Manufacturers’ Warnings In Clinical States: Caution: Lomustine is a potent drug and should be used only by physicians experienced with cancer chemotherapeutic drugs. Blood counts as well as renal and hepatic function tests should be taken regularly. Discontinue the drug if abnormal depression of bone marrow is seen.
Lomustine should be administered by individuals experienced in the use of antineoplastic therapy.
Delayed bone marrow suppression, notably thrombocytopenia and leukopenia, which may contribute to bleeding and overwhelming infections in an already compromised patient, is the most common and severe of the toxic effects of lomustine.
Blood counts should be monitored weekly for at least 6 weeks after a dose (see Adverse Effects). At the recommended dosage, courses of lomustine should not be given more frequently than every 6 weeks.
The bone marrow toxicity of lomustine is cumulative and therefore dosage adjustment must be considered on the basis of nadir blood counts from prior dose (see Table I).
Caution should be used in administering lomustine to patients with decreased circulating platelets, leukocytes or erythrocytes (see Dosage).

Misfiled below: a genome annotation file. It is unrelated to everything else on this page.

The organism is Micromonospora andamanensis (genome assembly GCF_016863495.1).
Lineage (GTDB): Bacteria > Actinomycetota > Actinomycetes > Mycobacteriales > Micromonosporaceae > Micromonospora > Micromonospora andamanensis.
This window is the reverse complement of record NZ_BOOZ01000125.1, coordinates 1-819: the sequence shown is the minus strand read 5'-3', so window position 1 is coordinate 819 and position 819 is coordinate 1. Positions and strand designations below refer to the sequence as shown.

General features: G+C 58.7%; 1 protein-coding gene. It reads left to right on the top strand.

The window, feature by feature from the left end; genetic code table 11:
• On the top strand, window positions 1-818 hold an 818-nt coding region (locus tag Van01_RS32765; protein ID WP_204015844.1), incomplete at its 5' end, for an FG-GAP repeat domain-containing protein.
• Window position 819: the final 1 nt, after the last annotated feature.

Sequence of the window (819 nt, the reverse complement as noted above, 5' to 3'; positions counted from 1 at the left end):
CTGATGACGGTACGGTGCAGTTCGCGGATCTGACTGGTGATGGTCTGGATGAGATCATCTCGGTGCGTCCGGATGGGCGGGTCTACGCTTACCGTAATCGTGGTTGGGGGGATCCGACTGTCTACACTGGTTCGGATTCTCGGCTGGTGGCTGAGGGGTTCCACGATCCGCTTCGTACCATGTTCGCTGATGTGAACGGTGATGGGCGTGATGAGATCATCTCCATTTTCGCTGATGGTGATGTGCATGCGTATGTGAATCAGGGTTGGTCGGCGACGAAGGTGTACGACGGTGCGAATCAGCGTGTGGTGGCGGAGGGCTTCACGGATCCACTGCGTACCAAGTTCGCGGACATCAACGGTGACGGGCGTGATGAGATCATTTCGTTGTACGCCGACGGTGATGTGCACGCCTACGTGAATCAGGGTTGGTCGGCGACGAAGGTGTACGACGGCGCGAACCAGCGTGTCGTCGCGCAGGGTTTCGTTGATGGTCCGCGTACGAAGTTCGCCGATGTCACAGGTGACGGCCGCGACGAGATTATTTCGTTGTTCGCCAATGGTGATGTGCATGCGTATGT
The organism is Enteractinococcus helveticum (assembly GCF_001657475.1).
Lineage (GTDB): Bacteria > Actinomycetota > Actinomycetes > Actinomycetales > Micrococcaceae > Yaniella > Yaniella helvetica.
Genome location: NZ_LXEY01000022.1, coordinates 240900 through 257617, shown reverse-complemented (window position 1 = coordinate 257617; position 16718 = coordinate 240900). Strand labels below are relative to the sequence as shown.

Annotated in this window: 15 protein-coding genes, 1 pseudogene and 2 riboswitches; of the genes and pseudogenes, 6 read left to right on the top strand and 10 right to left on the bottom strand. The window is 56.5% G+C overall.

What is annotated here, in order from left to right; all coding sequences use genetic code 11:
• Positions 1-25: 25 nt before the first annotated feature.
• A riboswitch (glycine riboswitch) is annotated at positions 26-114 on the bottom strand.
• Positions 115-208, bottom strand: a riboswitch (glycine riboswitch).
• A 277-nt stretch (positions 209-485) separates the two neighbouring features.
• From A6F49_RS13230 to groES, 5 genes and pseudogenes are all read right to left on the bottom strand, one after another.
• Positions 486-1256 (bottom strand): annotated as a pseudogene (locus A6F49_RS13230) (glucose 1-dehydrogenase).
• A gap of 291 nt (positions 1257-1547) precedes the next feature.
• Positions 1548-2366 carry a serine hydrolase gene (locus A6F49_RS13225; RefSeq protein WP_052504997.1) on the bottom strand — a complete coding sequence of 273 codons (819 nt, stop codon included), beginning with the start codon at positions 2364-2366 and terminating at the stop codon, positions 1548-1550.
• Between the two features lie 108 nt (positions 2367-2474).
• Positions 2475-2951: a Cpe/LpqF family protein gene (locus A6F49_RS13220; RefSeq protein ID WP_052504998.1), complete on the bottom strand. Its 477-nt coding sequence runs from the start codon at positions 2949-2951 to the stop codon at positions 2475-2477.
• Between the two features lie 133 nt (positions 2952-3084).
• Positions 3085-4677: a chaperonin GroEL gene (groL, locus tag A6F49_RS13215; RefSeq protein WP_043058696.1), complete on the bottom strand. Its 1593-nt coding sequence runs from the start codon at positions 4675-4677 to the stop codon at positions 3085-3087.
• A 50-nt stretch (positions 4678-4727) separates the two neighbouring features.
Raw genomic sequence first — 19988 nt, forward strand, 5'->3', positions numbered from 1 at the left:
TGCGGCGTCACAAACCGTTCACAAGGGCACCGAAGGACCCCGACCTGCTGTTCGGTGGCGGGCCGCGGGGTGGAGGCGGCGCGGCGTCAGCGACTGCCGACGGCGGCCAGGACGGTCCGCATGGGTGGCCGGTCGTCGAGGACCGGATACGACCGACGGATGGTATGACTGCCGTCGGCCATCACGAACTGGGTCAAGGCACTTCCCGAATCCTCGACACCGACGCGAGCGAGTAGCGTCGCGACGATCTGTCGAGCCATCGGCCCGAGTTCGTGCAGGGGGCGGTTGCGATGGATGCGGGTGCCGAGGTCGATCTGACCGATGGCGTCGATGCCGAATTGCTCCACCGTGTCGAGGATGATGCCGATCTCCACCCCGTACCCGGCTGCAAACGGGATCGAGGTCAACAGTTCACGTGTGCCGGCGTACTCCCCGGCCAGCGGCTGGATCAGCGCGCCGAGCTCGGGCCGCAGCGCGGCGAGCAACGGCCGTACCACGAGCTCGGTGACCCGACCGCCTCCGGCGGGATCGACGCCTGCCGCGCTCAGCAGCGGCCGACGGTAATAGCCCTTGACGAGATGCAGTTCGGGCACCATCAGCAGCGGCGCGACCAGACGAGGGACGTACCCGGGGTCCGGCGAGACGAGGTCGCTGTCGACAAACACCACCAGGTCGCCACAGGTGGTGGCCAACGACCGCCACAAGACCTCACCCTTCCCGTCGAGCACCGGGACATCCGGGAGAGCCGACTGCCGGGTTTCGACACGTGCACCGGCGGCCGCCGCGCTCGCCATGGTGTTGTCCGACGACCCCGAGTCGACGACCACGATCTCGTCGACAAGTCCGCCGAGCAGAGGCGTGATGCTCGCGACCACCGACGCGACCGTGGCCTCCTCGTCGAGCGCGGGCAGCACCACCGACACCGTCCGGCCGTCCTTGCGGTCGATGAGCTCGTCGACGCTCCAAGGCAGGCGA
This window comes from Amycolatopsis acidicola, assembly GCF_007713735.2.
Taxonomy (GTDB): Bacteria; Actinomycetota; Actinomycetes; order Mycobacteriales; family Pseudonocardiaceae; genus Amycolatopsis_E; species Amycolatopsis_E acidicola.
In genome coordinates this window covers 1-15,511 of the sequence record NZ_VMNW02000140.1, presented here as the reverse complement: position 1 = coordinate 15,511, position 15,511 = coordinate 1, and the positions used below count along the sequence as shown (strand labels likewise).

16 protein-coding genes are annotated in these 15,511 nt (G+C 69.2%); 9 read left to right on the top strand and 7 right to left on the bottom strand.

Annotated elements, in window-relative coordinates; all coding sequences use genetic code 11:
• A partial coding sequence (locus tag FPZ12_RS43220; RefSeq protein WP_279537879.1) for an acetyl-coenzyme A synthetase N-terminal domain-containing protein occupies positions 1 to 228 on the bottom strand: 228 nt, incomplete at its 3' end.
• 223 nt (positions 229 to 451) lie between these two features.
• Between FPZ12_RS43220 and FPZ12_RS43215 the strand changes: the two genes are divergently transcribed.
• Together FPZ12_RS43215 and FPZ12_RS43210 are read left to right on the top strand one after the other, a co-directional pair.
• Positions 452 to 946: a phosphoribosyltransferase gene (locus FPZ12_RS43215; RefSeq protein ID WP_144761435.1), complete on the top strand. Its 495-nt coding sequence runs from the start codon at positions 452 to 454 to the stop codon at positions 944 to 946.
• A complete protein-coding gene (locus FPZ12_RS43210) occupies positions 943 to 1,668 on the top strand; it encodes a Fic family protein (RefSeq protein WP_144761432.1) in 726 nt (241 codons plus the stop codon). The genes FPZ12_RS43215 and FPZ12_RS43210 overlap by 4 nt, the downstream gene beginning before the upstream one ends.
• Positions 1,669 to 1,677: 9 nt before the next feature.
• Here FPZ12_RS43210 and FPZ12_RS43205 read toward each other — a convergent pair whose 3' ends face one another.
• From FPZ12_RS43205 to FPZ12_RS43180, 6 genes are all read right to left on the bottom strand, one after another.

Pulmonary toxicity from lomustine appears to be dose related (see Adverse Effects).
Long-term use of nitrosoureas has been reported to be possibly associated with the development of secondary malignancies.
Liver and renal function tests should be monitored periodically (see Adverse Effects).
Pregnancy: Safe use in pregnancy has not been established. Lomustine is embryotoxic and teratogenic in rats and embryotoxic in rabbits at dose levels equivalent to the human dose. If this drug is used during pregnancy, or if the patient becomes pregnant while taking (receiving) this drug, the patient should be apprised of the potential hazard to the fetus. Women of childbearing potential should be advised to avoid becoming pregnant.